“He would be in the weight room [and] he was never moping around, very positive,” said Datoli. “He would just stand there and watch us work out and talk to us.”
“I would say, in that moment, seeing him, this wasn’t like a planned conversation,” added Datoli. “I didn’t talk to my buddies and say, ‘hey I’m gonna talk to David,’ it just kind of came over me that day.”
“I was like ‘hey, this is incredible,’” DaToli continued. “The fact that this kid is doing all this for us and he’s only been with the team for not even a whole year just goes to show his character … I mean, he put his body and his life on the line, practically … for the team.”
“I can really say that the reason I was able to get through without a problem was because of the team,” said Michaels. “I went through flying colors without any kind of complication during this and my doctors were amazed that someone who had Stage 4 was able to not have any complications.”
Upon receiving the news that he was cancer-free, the first thing Michaels wanted to do was tell his teammates.
“I was waiting for [a] call from my mom to tell me before [a] team meeting we had and I get the call, find the news that I’m all good, cancer-free,” said Michaels. “So, I go to the team meeting beforehand and see my o-line coach at the time.”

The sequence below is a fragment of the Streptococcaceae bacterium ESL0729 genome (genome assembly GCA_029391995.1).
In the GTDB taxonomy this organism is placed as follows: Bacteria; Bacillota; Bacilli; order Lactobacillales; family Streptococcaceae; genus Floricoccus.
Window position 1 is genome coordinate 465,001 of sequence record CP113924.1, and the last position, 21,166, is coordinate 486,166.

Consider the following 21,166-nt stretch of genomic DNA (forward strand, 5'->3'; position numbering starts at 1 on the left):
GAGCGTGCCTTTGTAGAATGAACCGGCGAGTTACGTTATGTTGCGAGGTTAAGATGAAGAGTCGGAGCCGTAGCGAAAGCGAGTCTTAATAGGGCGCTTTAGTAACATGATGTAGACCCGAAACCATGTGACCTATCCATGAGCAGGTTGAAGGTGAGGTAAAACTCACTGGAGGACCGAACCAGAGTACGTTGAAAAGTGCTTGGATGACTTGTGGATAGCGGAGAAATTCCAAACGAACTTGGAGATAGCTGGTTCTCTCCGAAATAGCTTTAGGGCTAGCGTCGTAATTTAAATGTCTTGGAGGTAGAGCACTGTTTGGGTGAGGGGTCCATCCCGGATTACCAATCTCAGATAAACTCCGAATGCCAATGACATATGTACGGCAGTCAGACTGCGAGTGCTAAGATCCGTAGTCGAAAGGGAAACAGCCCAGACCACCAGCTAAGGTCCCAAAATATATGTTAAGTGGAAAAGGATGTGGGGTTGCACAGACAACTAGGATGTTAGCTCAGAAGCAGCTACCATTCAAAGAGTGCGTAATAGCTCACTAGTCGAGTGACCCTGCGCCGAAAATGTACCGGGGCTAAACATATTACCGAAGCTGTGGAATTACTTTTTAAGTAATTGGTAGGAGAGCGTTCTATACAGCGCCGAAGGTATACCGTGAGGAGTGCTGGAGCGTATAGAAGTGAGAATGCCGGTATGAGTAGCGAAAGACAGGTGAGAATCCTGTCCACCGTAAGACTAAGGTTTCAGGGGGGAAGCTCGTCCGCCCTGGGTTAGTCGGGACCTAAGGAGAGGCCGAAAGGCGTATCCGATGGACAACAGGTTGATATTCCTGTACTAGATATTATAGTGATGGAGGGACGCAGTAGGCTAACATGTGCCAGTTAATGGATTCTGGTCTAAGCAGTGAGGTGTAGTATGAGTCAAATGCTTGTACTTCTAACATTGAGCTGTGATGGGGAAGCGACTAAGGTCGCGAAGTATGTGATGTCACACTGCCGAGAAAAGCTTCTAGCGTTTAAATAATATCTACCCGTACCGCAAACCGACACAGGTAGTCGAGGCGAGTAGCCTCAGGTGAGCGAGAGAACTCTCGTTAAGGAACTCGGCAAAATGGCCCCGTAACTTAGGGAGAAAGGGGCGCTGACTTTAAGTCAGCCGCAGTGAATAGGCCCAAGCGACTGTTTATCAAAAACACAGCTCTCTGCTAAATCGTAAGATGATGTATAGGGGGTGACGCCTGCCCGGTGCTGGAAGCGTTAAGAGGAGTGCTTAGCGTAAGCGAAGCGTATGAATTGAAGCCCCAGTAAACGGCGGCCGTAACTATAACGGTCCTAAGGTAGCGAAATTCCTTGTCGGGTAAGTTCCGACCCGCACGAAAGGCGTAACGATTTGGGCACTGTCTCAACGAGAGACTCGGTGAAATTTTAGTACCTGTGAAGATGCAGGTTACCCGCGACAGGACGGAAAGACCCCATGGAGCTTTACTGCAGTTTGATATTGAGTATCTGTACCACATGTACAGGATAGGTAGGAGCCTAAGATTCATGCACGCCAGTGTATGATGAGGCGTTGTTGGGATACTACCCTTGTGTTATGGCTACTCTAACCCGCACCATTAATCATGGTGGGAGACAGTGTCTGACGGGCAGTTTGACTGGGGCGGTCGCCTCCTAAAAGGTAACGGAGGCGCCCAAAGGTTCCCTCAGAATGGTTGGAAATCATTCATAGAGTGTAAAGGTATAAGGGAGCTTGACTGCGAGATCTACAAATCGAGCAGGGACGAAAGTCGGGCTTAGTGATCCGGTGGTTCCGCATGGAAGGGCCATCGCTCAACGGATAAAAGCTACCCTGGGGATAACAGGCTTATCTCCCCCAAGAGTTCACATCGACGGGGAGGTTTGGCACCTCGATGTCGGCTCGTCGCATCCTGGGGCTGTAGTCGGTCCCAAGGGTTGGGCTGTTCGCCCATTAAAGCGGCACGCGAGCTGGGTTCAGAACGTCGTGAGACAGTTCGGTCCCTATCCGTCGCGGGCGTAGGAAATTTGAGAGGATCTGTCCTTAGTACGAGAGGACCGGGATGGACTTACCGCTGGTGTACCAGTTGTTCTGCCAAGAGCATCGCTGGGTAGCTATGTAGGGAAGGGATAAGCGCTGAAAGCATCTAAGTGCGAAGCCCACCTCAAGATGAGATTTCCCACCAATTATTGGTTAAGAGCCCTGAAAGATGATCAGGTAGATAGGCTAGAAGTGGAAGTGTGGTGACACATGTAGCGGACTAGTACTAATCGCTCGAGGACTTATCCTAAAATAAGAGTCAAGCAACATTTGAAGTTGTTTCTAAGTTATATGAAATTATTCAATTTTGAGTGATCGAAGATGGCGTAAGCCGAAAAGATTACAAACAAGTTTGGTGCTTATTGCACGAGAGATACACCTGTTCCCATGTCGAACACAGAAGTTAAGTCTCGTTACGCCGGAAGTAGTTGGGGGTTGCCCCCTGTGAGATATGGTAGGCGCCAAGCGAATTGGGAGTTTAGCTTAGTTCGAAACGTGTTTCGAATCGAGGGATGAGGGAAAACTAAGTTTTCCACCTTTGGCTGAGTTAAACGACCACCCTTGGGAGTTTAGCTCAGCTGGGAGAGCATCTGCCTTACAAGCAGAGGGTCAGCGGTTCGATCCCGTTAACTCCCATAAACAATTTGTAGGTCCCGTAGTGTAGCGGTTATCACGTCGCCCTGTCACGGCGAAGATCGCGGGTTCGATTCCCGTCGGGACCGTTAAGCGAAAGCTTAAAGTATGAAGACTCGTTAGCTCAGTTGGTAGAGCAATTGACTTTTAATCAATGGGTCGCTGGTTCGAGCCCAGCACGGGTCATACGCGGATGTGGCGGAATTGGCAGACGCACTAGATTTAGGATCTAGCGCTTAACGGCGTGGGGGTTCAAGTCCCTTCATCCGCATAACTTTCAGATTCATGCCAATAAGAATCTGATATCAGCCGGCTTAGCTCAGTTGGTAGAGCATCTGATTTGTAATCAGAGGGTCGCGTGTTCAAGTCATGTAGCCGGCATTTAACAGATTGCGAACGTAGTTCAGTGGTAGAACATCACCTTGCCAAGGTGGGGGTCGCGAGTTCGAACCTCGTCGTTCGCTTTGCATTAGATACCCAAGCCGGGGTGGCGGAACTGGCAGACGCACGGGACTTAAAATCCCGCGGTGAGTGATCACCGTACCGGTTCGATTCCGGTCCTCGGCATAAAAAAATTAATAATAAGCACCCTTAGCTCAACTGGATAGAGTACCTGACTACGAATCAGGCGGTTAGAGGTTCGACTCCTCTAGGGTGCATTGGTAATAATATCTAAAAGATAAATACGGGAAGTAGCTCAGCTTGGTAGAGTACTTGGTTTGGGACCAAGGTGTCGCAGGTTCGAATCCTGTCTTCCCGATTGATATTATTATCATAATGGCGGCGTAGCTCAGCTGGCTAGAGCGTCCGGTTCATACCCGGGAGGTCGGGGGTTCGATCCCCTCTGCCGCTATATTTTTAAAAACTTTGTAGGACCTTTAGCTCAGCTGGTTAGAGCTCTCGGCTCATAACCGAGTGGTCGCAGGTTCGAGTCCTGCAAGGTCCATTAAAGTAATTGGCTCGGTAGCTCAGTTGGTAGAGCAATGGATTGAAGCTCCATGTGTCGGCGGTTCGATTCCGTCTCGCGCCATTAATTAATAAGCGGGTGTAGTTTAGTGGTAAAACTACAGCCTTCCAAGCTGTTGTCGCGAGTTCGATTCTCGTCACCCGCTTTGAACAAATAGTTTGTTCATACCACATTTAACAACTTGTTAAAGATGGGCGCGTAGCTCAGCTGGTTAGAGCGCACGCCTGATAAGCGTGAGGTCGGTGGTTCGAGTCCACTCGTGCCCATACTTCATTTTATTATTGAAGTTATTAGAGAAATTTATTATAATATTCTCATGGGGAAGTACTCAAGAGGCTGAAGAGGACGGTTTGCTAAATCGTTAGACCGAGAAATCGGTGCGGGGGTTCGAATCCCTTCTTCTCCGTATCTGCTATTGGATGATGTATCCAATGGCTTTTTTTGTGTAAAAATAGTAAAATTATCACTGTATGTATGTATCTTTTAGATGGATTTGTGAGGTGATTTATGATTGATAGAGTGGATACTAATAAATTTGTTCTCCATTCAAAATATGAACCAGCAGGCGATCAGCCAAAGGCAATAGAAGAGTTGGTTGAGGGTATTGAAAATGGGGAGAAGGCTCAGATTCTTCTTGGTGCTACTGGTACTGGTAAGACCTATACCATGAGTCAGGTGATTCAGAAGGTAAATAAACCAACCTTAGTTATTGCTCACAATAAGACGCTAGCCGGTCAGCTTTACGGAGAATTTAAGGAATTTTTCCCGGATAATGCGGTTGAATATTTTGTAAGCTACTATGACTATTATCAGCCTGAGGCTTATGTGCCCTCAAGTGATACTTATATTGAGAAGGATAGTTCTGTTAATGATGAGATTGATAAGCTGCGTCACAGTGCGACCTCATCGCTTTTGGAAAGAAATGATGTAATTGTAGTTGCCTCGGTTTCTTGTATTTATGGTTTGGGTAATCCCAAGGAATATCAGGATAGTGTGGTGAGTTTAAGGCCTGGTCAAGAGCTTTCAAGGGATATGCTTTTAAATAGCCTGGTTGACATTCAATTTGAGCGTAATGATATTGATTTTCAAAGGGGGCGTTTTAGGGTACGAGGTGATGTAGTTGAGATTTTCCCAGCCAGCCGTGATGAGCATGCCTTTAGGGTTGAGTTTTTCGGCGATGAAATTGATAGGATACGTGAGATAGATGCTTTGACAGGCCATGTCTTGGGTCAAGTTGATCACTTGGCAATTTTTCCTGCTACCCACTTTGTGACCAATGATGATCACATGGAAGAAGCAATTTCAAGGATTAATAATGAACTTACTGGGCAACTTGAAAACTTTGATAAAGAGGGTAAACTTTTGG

Michaels continued, “I tell him that I had some news to tell the team, so he says ‘ok I'll tell coach Planz that you need to speak in the meeting at the end.’”
“He came up in front of the meeting and it was like from a movie,” said DaToli, who mentioned that he was getting chills reliving the scene in his head. “He told us he everything was in remission and he was healthy and he’s cancer-free and everyone immediately jumped out of their seats screaming and cheering, all of us basically tearing up in joy … and mobbed him.”
“He let the guys know and it was an eruption,” added Planz. “It was as if we had won the national championship. That's how excited and happy guys were.”
“I think emotionally, because of that family atmosphere, they were invested,” said Planz about the team. “They were invested in Dave and the process he was going through.”
“I got tackled on the stage. It was a great experience … I got a hundred hugs, everybody was in a line ready to hug me,” said Michaels.
“It was remarkable. He is an inspiration, that story is an inspiration,” said DaToli.
But the story does not end there.
“And he is playing now,” added DaToli.
Michaels said that it was “a tear jerker” getting back onto the field.
“As soon as I stepped on the field with all my pads on I kinda teared up in our stretch lines,” said Michaels. “Right from there, the coaches told me that I had a chance to compete for varsity playing time, even last year.”
“My goal was just to make the travel roster,” Michaels continued. “But I actually was able to get some playing experience last season. So after everything I went through it was a humbling experience.”
As of this season, Michaels is now a starter on the Bluejays offensive line, with another year of eligibility ahead of him.
“His will and his determination have led him to the position he is in now,” said Planz. “As he continues to grow and get his body back from all the radiation and chemo, he is going to be where he wants to be [on the football field].”